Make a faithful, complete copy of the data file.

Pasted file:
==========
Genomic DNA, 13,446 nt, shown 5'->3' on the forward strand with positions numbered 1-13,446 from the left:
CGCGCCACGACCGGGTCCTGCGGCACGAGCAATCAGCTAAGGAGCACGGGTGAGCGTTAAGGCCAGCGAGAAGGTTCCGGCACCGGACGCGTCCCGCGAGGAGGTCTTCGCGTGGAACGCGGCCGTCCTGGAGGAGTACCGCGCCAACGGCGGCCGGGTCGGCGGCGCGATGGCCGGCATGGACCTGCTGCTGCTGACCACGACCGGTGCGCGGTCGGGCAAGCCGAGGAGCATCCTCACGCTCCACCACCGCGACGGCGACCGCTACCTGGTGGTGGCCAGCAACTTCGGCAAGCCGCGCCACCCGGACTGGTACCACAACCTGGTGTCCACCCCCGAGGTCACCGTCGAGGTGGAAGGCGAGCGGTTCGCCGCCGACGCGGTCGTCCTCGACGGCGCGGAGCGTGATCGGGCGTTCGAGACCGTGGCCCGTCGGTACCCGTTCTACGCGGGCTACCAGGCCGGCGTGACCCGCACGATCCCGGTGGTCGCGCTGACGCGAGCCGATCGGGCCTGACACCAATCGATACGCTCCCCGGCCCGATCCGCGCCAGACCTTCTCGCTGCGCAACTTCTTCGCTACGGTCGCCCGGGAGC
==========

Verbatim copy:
Genomic DNA, 13,446 nt, shown 5'->3' on the forward strand with positions numbered 1-13,446 from the left:
CGCGCCACGACCGGGTCCTGCGGCACGAGCAATCAGCTAAGGAGCACGGGTGAGCGTTAAGGCCAGCGAGAAGGTTCCGGCACCGGACGCGTCCCGCGAGGAGGTCTTCGCGTGGAACGCGGCCGTCCTGGAGGAGTACCGCGCCAACGGCGGCCGGGTCGGCGGCGCGATGGCCGGCATGGACCTGCTGCTGCTGACCACGACCGGTGCGCGGTCGGGCAAGCCGAGGAGCATCCTCACGCTCCACCACCGCGACGGCGACCGCTACCTGGTGGTGGCCAGCAACTTCGGCAAGCCGCGCCACCCGGACTGGTACCACAACCTGGTGTCCACCCCCGAGGTCACCGTCGAGGTGGAAGGCGAGCGGTTCGCCGCCGACGCGGTCGTCCTCGACGGCGCGGAGCGTGATCGGGCGTTCGAGACCGTGGCCCGTCGGTACCCGTTCTACGCGGGCTACCAGGCCGGCGTGACCCGCACGATCCCGGTGGTCGCGCTGACGCGAGCCGATCGGGCCTGACACCAATCGATACGCTCCCCGGCCCGATCCGCGCCAGACCTTCTCGCTGCGCAACTTCTTCGCTACGGTCGCCCGGGAGC